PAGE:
We want to feel like we’re progressing when we’re playing a game. Whether it’s setting up for a series of plays or leveling up your character, we need to feel like we’ve grown in some way between when a game starts and when a game ends. The best games understand that to achieve this, you need to give players a gradual path towards greatness, one that’s attainable for everyone and feels earned. The video game Fallout is a good example of this, as you slowly cobble together an arsenal from scraps and level yourself until you can take on anything with ease. Every step forward feels like you’re on the road to something greater just around the corner. It’s a shame, then, that the board game adaptation of Fallout falls short of this standard at every turn, rocketing some players to great heights while leaving others in the dust for the whole game.
It’s not without it’s good ideas, mind. Made in the mold of countless other questing games this side of Mage Knight, Fallout tasks you with garnering the most reputation by collecting Agenda cards through completing quests. You’re traveling across the wasteland in one of four different scenarios, exploring ruins, defeating enemies, and building yourself up as you try to scoop up the most reputation points the fastest.
All the skill checks and fights in the game use special V.A.T.S. dice, but it’s in the fights where the dice truly shine. Each face displays some amount of dots, but also body locations. You score a hit for every die that matches the enemy’s weak spots, while the enemy scores a hit for each dot on the dice. This leads to a fantastic dynamic where you get exactly what you need to kill something, but at a cost that might be too great. You’re constantly balancing dealing damage and mitigating damage taken, and it’s all contained in one very economical die rolling mechanic.
The video game’s S.P.E.C.I.A.L. leveling system is ported to tabletop by giving you the literal letters in the acronym to mark how far you’ve leveled. When you level, you draw two letters and keep one, adding it to your S.P.E.C.I.A.L. display on your personal player board. Keeping a letter you already have lets you get a perk, which are powerful one-time abilities that match the letter that you duplicated. If you own a specific letter during a test, you get to reroll the V.A.T.S. dice for each letter that matches one you have.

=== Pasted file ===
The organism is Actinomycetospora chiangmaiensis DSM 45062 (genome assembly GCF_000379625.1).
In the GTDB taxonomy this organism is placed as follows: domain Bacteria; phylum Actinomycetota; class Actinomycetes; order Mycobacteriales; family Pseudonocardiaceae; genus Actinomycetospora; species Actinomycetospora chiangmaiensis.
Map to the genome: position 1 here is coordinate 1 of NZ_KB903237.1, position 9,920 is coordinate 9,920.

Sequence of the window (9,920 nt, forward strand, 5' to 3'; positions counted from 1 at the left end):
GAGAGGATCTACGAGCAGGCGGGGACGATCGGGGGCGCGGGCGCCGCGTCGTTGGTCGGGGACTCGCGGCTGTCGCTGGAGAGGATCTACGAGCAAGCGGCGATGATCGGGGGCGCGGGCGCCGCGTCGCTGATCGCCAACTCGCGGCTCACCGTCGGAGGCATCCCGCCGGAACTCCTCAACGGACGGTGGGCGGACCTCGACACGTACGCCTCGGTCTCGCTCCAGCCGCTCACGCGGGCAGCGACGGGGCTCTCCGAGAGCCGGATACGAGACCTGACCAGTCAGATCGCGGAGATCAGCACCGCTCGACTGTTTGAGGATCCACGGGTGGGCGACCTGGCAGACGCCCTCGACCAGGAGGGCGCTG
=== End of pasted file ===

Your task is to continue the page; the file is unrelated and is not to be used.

This rerolling mechanic becomes central to the Fallout experience. If you want to get anywhere in the game, you have to start gathering letters and items that use them such as guns and drugs. And completing quests will often hinge on your ability to reroll and find the correct combination of the three dice. If you can’t reroll, you’re not going to get very far. The problem lies with the fact that the game will spit loot out at you at an incredibly inconsistent rate, with overflowing generosity to some players and stingy indifference to others. It’s entirely hinged on random event cards, some of which require tests with letters you don’t have. The game’s economy is wrapped up in finding loot to use, or selling it for caps to buy better loot at settlement stores. So if you can’t get access to the loot in the first place, Fallout becomes an exercise in frustration.
What ends up happening is that some people will end up having significantly more fun than others because of how much equipment they can get. And once you’ve gotten a decent amount of loot, the game begins to snowball and you’re launched into the greatness zone at record speed. The same holds true for the Agenda cards, which will give you a certain amount of reputation points depending on certain conditions you might meet. The bulk of these, however, are tied to the influence of two warring groups that will shift depending on the players’ actions. These cards are worth more points for how far ahead the indicated faction is. Should someone get multiples of the faction that’s ahead, then victory becomes easy. If you have cards from the faction that’s behind, it’s really hard to scrape together a victory, especially if someone lucked into two leading faction Agenda cards.
This dynamic of feast or famine even bleeds into what could be Fallout’s coolest mechanic: the storytelling deck. Quests and encounters will have players read passages to the active player and give them a set of options a la Above and Below. And as quests are completed, more specific ones are added from the deck, with the completed quest referencing the card numbers of cards to be added to the board, forming quest chains that tell an episodic story. But if you stall out in your character’s progression, then you’re going to be part of less and less of these stories, powerlessly watching as other players become part of the narrative of the wasteland.
The joy of Fallout is in carving your mark in a blasted landscape, completing quests while leveling up more and more. But with its inconsistent progression, the Fallout board game fails to deliver on this simple premise. Fallout is a game with great ideas that are potentially torpedoed by random chance.